HARPER'S: BAGHDAD COUP D'ETAT FOR BIG OIL
Some conspiracy nuts believe the Bush Administration had a secret plan to control Iraq's oil. In fact, there were TWO plans. In a joint investigation with BBC Television Newsnight, Harper's Magazine has uncovered a hidden battle over Iraq's oil. It began right after Mr. Bush took office - with a previously unreported plot to invade Iraq.And guess what?
Within weeks of the first inaugural, prominent Iraqi expatriates -- many with ties to U.S. industry -- were invited to secret discussions directed by Pamela Quanrud, National Security Council, now at the State Department. "It quickly became an oil group," [according to] one participant, Falah Aljibury. Aljibury is an advisor to Amerada Hess' oil trading arm and Goldman Sachs.Very interesting indeed. The neocons get the Iraqi expatriate leaders together and try to figure out how to take over Iraq.
by February 2003, a hundred-page blue-print for the occupied nation, favored by neo-cons, had been enshrined as official policy. "Moving the Iraqi Economy from Recovery to Sustainable Growth" generally embodied the principles for postwar Iraq favored by Deputy Defense Secretary Paul Wolfowitz and the Iran-Contra figure, now Deputy National Security Advisor, Elliott Abrams. The blue-print mapped out a radical makeover of Iraq as a free-market Xanadu including, on page 73, the sell-off of the nation's crown jewels: "privatization… [of] the oil and supporting industries."Neocons' 'thinking' runs as follows:
if Iraq's fields were broken up and sold off, competing operators would crank up production. This extra crude would flood world petroleum markets, OPEC would devolve into mass cheating and overproduction, oil prices would fall over a cliff, and Saudi Arabia, both economically and politically, would fall to its knees.Aha! The enemies of mighty USA all falling to their knees at the same time. What a wonderful neocon world it would be.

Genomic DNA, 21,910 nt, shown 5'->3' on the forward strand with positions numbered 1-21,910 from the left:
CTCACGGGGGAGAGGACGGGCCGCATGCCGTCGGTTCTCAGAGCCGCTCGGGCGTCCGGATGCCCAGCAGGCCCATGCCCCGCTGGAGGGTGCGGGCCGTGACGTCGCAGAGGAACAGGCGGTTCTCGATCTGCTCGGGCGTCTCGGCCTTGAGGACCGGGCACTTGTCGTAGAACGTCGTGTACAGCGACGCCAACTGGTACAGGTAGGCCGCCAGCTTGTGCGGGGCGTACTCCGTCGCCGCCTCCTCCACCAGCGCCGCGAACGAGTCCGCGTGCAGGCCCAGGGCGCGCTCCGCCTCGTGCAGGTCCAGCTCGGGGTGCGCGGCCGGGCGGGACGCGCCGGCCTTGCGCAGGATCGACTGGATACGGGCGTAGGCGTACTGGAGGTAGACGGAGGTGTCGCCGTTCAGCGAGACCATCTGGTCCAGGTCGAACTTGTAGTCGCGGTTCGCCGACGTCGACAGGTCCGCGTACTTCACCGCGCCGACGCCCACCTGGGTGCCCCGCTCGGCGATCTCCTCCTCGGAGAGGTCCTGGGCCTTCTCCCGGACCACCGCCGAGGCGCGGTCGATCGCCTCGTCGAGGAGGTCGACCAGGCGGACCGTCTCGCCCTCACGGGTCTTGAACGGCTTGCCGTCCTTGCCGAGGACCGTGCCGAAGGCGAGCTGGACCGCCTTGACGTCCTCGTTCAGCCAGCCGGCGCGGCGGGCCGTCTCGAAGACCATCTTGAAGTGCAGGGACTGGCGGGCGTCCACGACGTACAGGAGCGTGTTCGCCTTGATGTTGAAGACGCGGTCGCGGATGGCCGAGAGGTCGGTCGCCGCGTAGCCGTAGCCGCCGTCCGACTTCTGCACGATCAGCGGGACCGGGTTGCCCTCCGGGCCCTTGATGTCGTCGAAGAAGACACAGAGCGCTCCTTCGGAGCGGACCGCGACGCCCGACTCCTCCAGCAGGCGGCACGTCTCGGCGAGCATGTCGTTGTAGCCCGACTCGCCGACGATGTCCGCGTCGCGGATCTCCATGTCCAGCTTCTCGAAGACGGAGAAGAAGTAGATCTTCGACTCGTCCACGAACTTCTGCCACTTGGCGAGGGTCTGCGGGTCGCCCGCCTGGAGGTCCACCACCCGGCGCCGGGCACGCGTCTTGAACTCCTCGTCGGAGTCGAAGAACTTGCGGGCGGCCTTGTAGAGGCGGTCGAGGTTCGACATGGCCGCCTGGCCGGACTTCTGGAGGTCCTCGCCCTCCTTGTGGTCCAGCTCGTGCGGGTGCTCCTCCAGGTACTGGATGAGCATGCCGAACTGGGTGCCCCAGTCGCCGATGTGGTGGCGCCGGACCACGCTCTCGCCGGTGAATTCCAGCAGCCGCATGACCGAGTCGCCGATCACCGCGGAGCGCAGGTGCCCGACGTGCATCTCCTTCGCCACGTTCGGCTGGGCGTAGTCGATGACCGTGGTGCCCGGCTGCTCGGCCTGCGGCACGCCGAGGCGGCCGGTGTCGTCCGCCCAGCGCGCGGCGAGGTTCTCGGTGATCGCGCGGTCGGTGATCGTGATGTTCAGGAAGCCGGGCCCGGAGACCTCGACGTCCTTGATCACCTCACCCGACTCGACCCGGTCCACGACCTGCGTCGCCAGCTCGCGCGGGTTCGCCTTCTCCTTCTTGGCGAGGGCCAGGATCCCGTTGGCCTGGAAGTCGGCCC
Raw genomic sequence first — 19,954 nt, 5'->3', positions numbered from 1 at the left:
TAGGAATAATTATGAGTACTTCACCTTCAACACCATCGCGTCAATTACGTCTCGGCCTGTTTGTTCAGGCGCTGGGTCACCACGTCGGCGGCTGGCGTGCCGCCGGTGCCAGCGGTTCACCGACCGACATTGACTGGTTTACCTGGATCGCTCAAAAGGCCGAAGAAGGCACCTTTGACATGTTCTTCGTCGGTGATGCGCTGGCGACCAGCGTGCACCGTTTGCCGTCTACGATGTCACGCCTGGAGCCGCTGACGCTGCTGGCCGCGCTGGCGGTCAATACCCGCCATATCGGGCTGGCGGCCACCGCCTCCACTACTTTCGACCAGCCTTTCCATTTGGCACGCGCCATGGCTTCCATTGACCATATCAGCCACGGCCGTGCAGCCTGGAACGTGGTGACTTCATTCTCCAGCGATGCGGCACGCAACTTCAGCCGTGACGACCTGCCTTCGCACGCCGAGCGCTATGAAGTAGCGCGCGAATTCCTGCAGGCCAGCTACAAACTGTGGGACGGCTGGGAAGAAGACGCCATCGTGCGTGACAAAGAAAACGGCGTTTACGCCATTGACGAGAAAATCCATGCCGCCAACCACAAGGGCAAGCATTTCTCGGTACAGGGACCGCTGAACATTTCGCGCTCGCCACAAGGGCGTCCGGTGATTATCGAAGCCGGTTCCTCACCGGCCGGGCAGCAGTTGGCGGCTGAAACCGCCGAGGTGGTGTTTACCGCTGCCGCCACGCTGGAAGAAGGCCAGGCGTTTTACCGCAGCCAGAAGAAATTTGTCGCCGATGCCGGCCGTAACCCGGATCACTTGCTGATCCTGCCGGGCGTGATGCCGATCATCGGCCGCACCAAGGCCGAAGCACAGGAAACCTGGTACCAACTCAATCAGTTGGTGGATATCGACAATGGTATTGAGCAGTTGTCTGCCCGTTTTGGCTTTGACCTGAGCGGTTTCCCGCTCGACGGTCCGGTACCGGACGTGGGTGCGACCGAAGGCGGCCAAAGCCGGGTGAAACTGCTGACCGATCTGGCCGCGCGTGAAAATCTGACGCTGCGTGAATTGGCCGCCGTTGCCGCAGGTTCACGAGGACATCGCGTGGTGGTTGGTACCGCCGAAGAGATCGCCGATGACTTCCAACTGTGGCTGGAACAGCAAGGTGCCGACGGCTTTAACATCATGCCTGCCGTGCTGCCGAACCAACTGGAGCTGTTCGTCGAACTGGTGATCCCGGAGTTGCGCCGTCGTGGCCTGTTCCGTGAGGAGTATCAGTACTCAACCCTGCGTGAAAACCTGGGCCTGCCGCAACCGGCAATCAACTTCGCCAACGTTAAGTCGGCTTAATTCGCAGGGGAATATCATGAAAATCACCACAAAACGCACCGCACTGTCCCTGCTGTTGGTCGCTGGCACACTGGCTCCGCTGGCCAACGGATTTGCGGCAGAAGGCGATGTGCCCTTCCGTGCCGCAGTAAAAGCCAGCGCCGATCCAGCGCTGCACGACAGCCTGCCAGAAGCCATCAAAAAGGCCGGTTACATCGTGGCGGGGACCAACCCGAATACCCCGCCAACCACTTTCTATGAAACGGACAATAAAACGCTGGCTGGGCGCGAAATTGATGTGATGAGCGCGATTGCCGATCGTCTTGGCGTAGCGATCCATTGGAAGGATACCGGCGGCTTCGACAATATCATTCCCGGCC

And of course it was all a flower-throwing fantasy.
However, in plotting the destruction of OPEC, the neocons failed to predict the virulent resistance of insurgent forces: the U.S. oil industry itself. Rob McKee, a former executive vice-president of ConocoPhillips, designated by the Bush Administration to advise the Iraqi oil ministry, had little tolerance for the neocons' threat to privatize the oil fields nor their obsession on ways to undermine OPEC. (In 2004, with oil approaching the $50 a barrel mark all year, the major U.S. oil companies posted record or near-record profits. ConocoPhillips this February reported a doubling of its quarterly profits.)Are you seeing how this works? Rob McKee is "designated by the Bush Administration to advise the Iraqi oil ministry" and yet he apparently delivers more than advice!
In November 2003, McKee quietly ordered up a new plan for Iraq's oil. For months, the State Department officially denied the existence of this 323-page plan, but when I threatened legal action, I was able to obtain the multi-volume document describing seven possible models of oil production for Iraq, each one merely a different flavor of a single option: a state-owned oil company under which the state maintains official title to the reserves but operation and control are given to foreign oil companies.Seven flavors of vanilla. And ha! ha! Guess what?
According to Ed Morse, another Hess Oil advisor, the switch to an OPEC-friendly policy for Iraq was driven by Dick Cheney. "The VP's office [has] not pursued a policy in Iraq that would lead to a rapid opening of the Iraqi energy sector… that would put us on a track to say, "We're going to put a squeeze on OPEC."And so: Paul Wolfowitz is off to the World Bank where he cannot do quite so much damage [or at least that's the plan] and Dick Cheney has "a de facto seat" on OPEC. Say goodbye to the despicable little chicken-hawk. Say hello to the despicable and slightly larger vice president.
Cheney, far from "putting the squeeze on OPEC," has taken a defacto seat there, allowing the cartel to maintain its suffocating grip on the U.S. economy.